We strongly encourage anthropology majors and minors to enrich their growing anthropological knowledge by participating in study away and internship programs. We believe that study away offers students an opportunity to better understand that people live and experience the world in different ways, whether this is through navigating a foreign university system or buying groceries at a local market. This exposure to different ways of living and imagining the world helps build empathy and an openness to cultural diversity. Students studying away will experience firsthand the ways in which everyday life and routine is mediated by local politics, economics, customs and religion. They also have a unique opportunity to reflect on their own identities and the identities of others in regard to nationality, race, ethnicity, gender and class. In the process, students will develop language skills and solidify their understanding of the relationships between language and culture. Ultimately, students will learn to adjust and adapt to new situations, environments and systems - skills and resourcefulness that will be useful throughout their lives.

Language and culture

Given the intimate link between language and culture, we urge students to connect their first two years of language studies at Connecticut College to their study away experiences. This can be achieved by enrolling in study away programs that offer courses and/or immersive learning experiences in the same language studied at the College.

Preparing to study away

We think it critically important that our majors and minors rigorously prepare for their study away experiences, but also have opportunity to unpack those experiences when they return. Anthropology majors who plan to study away are required to enroll in ANT297 (2 credits) during the semester prior to studying away, and ANT298 (2 credits) during the semester immediately following their return to Connecticut College. During this proseminar, students who are preparing to study away learn from the experiences of those returning. Combined, the two seminars satisfy one 200-level course or one elective requirement for the major. So as to minimally disrupt academic and co-curricular schedules, these seminars are typically offered on Wednesday evenings (7-9 PM) every other week, for a total of 6-7 meetings in a single semester.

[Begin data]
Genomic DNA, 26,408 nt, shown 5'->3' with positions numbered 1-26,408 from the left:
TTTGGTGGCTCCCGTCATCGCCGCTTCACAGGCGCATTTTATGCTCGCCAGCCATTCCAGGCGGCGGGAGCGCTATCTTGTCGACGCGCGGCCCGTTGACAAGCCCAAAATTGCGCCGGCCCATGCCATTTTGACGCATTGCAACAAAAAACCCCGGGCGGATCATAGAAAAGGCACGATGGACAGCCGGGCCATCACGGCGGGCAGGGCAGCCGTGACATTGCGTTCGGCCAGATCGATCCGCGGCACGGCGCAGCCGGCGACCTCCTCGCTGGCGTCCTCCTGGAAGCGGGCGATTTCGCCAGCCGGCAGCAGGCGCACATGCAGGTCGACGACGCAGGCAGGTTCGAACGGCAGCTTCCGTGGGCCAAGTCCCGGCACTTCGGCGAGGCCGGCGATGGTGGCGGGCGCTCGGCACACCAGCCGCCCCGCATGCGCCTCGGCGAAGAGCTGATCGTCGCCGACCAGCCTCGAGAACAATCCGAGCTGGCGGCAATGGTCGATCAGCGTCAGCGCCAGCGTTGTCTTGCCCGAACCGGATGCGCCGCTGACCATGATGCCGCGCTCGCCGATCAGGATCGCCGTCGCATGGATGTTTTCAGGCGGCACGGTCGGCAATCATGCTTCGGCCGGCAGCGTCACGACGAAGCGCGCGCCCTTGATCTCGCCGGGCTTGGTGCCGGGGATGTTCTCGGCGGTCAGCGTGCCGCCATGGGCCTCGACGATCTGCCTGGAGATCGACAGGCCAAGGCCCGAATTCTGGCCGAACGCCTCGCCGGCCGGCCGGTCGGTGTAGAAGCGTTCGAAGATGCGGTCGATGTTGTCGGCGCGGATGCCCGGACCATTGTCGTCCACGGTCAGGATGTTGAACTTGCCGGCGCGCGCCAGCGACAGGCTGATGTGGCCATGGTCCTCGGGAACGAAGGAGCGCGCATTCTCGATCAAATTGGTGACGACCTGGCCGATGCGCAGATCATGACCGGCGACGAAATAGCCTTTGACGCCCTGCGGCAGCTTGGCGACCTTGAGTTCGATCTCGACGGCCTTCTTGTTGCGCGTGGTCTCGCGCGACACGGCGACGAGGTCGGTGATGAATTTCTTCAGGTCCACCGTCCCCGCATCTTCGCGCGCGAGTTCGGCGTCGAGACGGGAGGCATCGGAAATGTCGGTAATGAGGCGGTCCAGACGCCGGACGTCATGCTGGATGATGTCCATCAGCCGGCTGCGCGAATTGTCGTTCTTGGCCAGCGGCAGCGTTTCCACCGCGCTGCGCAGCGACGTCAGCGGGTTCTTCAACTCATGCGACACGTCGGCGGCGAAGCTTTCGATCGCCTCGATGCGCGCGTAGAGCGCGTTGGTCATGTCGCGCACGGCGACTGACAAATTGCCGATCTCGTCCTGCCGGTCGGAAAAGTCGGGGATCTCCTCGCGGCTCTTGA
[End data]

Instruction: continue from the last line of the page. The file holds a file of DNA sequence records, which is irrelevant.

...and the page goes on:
For those who want to study away, we require our majors and minors to develop, with the help of their major advisor, an Academic Justification Statement that provides a rationale for their specific program selection. Criteria for the Academic Justification may include, for example, a program that offers a unique opportunity for language study (including languages that are not taught at Connecticut College); a program that offers courses in areas of anthropology that are not regularly taught at Connecticut College (for example, forensic anthropology, biological anthropology, or courses with a geographic regional focus beyond the expertise of our faculty); or a program that provides instruction in field research methodologies that may contribute to developing a research plan for an Honors Thesis or Senior Integrative Project.

Applying courses to the major or minor

A maximum of two anthropology courses taken during a study away semester can be applied to the major or minor and count toward the archaeology concentration upon approval by the student’s advisors and the Chair of the department.

On return, students must complete a Course Exception Form. Additionally, students must write a one-paragraph justification for why the courses they took should count towards the anthropology major or minor. The justification and the Course Exception Form should be submitted to the student’s adviser for consideration. The student must then take the Course Exception Form to the Chair for approval and then to the Registrar's office.